Downeast Dog News

Change is Possible!

Behavior can be Modified… with enough time and effort
By | Feb 15, 2019


“I thought that was just the way he was,” said my client as our fingers were throbbing in pain due to her dog being so “sharky” during a training session. He was crushing our fingers to access the treats she offered. I told her that we really needed to work on this as it directly affected training. She was surprised and said, “I didn’t know I could change that.” “Sandy” had an “ah hah!” moment when she realized that her previous dogs did the same thing. Her epiphany exposed the fact that it was she who had trained this; it wasn’t her dogs’ fault. The good news is that we can teach her dog to take treats gently.

“The dog is only doing what has worked for him in the past over and over again. It was fun, felt good, provided him with relief, and got him something he wanted. Why would we expect him to change and start doing something else when he has already gotten so good at the other behavior?” Debbie Jacobs,

Without a compelling reason to change our behavior (this applies to all species), we won’t change. Take, for example, the addiction to smoking. We know it’s harmful not only to us but to the people around us, but kicking this habit is incredibly challenging. Imagine your dog’s bad habits being ingrained as deeply as an addiction. Without your help, he won’t be able to kick it.

But how? On paper, it’s simple: control the consequence. Consequence drives behavior. This means that it’s not what we say or do beforehand that affects behavior, it’s what happens right afterward. You can tell your kid to clean her room over and over and over, but without a meaningful consequence, you can repeat the request a million times and still not get that clean room.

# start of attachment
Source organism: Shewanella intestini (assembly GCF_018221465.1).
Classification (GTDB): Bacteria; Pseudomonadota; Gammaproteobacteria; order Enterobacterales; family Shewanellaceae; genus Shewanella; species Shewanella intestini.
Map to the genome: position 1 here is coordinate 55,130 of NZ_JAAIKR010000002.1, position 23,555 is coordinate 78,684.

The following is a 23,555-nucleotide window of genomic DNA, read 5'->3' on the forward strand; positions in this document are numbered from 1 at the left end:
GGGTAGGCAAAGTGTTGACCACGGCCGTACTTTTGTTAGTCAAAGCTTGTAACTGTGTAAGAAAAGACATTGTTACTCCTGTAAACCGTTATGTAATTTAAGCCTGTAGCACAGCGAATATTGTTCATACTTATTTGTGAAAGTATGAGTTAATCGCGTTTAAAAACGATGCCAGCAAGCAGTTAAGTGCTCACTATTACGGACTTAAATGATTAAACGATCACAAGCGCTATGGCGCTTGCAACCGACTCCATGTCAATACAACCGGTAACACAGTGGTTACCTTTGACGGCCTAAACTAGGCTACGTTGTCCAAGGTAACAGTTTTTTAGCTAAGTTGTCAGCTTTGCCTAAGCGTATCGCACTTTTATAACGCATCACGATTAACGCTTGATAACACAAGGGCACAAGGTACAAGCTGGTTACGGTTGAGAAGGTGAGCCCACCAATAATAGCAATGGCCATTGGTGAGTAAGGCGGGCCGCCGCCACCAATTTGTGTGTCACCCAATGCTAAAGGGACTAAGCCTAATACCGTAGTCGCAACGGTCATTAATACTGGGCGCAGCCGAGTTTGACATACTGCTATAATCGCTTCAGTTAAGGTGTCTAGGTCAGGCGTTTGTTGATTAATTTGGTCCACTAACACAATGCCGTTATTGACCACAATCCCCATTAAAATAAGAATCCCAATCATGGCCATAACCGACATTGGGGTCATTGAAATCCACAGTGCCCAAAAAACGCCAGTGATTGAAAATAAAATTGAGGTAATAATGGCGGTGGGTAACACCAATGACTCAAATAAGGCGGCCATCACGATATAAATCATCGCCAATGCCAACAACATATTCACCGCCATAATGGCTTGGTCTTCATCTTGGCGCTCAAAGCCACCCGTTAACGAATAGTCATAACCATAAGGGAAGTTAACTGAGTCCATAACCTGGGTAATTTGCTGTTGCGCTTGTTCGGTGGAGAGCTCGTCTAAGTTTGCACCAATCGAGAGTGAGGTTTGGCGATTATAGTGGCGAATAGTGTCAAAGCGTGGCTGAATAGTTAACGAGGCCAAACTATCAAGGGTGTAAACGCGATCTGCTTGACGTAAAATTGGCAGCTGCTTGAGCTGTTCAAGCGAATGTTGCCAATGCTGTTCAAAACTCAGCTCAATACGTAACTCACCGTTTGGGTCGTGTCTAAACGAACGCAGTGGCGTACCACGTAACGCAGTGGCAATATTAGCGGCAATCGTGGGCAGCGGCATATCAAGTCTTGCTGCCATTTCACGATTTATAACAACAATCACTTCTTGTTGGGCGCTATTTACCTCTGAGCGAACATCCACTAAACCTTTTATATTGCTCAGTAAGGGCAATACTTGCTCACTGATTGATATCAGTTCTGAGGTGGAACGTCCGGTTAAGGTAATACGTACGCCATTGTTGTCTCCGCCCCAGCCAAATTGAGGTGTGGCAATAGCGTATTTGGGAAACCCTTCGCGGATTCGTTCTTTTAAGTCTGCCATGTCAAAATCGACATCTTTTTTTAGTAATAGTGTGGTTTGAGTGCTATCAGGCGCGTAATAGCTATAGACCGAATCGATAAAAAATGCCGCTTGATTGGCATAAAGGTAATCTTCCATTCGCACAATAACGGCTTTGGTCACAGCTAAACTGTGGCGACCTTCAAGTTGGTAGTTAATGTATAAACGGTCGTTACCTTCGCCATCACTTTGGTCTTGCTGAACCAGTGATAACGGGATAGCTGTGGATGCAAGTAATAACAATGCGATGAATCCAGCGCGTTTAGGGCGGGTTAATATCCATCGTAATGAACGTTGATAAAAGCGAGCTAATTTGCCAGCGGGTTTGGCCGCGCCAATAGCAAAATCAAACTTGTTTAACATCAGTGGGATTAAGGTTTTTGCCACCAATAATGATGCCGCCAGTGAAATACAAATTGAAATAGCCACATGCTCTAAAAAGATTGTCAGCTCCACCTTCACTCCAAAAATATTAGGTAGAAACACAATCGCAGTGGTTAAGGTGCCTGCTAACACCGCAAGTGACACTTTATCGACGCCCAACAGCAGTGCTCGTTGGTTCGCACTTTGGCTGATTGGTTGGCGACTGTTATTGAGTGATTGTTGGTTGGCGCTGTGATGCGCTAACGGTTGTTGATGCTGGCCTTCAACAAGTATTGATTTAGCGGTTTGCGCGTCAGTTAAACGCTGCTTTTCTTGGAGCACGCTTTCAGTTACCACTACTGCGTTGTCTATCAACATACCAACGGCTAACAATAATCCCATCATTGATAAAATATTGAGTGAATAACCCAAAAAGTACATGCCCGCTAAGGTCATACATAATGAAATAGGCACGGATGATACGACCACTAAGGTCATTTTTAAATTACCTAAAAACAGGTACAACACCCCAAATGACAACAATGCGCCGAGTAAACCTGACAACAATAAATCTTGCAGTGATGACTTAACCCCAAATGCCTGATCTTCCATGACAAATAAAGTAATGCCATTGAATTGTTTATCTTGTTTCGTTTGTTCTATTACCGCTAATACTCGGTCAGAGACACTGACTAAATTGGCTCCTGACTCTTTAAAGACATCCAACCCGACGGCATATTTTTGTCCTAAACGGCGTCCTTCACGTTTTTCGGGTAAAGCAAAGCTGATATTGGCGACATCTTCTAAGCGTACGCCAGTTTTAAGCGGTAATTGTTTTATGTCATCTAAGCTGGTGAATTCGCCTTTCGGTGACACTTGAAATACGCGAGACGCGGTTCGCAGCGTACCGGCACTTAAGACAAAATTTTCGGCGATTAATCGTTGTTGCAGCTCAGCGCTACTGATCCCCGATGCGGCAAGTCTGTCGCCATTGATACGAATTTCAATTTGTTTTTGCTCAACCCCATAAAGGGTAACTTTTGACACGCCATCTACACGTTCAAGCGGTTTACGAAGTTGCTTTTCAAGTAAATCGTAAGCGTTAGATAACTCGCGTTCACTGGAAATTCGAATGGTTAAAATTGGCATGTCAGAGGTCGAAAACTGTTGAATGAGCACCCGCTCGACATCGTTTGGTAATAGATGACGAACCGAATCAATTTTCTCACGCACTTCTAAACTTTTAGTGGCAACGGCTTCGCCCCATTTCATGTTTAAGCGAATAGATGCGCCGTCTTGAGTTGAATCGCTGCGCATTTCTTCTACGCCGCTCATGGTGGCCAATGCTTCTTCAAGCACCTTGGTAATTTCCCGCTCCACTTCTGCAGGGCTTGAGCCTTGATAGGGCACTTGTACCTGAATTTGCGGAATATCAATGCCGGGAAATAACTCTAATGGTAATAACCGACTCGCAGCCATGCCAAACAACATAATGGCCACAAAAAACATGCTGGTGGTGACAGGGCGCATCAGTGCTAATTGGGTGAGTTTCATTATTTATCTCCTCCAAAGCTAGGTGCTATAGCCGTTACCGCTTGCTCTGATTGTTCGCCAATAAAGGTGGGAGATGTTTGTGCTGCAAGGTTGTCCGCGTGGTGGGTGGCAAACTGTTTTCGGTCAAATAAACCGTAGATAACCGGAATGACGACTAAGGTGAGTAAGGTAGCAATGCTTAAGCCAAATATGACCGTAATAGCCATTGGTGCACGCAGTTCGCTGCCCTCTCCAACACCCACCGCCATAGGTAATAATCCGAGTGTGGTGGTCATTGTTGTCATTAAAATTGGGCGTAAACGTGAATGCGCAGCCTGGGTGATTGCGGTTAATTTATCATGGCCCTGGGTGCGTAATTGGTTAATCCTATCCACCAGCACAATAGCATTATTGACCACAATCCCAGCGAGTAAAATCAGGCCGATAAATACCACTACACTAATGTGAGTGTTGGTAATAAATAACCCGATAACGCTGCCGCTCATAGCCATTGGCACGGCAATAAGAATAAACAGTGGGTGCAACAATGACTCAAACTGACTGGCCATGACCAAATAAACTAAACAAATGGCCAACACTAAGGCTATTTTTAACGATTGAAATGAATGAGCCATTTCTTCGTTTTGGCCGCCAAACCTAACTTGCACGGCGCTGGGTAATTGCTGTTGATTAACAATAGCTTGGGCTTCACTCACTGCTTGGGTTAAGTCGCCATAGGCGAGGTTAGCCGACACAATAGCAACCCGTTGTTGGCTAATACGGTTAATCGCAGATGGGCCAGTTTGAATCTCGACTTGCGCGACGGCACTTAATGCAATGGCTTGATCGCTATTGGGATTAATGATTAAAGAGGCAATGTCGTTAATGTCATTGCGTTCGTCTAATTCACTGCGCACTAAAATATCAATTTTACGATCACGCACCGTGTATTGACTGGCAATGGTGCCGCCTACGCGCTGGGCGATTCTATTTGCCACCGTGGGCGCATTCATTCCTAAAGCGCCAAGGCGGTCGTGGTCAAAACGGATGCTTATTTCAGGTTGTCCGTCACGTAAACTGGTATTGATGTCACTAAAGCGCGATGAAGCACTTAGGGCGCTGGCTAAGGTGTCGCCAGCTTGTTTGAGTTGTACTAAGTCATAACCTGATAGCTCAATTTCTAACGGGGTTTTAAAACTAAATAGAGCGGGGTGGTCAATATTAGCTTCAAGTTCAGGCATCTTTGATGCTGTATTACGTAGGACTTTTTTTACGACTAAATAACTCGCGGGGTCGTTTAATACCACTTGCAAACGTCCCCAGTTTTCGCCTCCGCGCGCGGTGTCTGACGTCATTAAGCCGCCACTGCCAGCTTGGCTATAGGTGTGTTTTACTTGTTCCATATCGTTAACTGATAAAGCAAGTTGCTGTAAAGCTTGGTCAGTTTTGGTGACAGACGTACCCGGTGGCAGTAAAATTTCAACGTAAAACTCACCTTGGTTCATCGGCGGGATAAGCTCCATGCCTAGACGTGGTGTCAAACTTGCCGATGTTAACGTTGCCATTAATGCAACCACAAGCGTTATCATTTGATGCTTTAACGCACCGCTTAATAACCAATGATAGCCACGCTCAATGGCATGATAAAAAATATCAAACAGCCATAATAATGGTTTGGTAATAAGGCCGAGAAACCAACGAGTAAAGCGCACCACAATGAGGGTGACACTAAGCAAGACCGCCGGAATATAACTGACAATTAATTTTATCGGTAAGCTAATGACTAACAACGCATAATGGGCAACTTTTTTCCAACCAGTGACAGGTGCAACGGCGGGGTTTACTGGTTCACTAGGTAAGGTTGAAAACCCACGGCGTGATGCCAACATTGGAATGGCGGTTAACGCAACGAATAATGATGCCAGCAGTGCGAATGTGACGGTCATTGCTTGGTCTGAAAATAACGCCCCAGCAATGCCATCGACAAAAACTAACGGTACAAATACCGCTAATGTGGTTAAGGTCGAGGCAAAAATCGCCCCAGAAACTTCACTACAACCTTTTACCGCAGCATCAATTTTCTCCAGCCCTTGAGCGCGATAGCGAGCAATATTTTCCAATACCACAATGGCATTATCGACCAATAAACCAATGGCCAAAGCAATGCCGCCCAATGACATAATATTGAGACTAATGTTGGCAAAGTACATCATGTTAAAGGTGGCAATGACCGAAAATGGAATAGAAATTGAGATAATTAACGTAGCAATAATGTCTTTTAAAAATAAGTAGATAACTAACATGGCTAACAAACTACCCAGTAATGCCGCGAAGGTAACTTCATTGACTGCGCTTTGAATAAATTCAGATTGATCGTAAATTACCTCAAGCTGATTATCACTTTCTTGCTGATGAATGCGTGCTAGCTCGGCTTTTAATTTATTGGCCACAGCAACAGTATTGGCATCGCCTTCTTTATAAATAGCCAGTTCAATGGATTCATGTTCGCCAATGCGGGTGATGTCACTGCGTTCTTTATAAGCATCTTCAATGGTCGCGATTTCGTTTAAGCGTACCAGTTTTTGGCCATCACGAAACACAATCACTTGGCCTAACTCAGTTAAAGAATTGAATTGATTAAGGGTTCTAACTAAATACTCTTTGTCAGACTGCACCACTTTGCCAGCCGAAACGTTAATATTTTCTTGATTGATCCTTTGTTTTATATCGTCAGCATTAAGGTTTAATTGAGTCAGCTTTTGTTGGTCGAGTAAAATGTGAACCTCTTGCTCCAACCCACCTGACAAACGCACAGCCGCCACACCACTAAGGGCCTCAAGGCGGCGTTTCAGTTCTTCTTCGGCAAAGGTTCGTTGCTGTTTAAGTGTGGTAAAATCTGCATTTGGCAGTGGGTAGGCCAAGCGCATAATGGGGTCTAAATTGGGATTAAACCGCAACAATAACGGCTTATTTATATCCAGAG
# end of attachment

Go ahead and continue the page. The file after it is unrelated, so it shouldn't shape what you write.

Back to the sharky dog…. how can we get the message across to Mr. Toothy that we don’t like our hands to be treated as a chew toy? Answer: we need to control access to the treat. No tooth contact = treat is dispensed; tooth contact ≠ no treat. Zip it! There is no verbal cue necessary - focus only on the consequence. This requires us to be in control of the treat. I like to hide it between my fingers so it’s not immediately accessible - the pup has to make a choice as to how he is going to get it. We grant him the treat for his “soft mouth.” We need to start our puppies out right away with this game, so they don’t grow up to become yet more sharks in the waters like Mr. Toothy and his predecessors.

For Mr. Toothy, this strategy didn’t work. He continued to be too rough, indicating he wasn’t getting it (why? because the habit was too ingrained despite his youthful 2.5 years). There are many other options for helping teach a soft mouth, and I chose my "Skewer Technique" as Plan B. This technique was inspired many years ago by my horse as I observed him eating raspberries directly from their thorny bush. Even with those giant lips of his, Diablo was able to very precisely pick the berries without getting pricked.

NOTE: the intent isn’t to harm your dog; it’s just to help him understand that he has to think about how to take a treat. Be very careful with this technique if you decide to try it!

Secure a small, soft treat on the end of a long, metal skewer (a regular or meat fork will work, too). Hold it about halfway up the length and offer it to your dog perpendicular to his mouth so that in case he dives for it it won’t aim for his throat. You should see that he starts to hesitate a tiny bit by the 2nd or 3rd time. You can then adjust the angle of the skewer. Gradually slide your hand towards the end of the skewer until you are holding the treat, but only progress if your dog continues to be careful.

Mr. Toothy took to this strategy beautifully, and it was fun to see the transformation from “grab it” to “delicately grasp it”. It will take hundreds of successful repetitions and close to zero repeats of toothiness for him to start to more habitually be gentle.

Sorry, if you are wondering how to get your kid to clean her room, I don’t have any magic answers except to focus on the consequence. Be kind.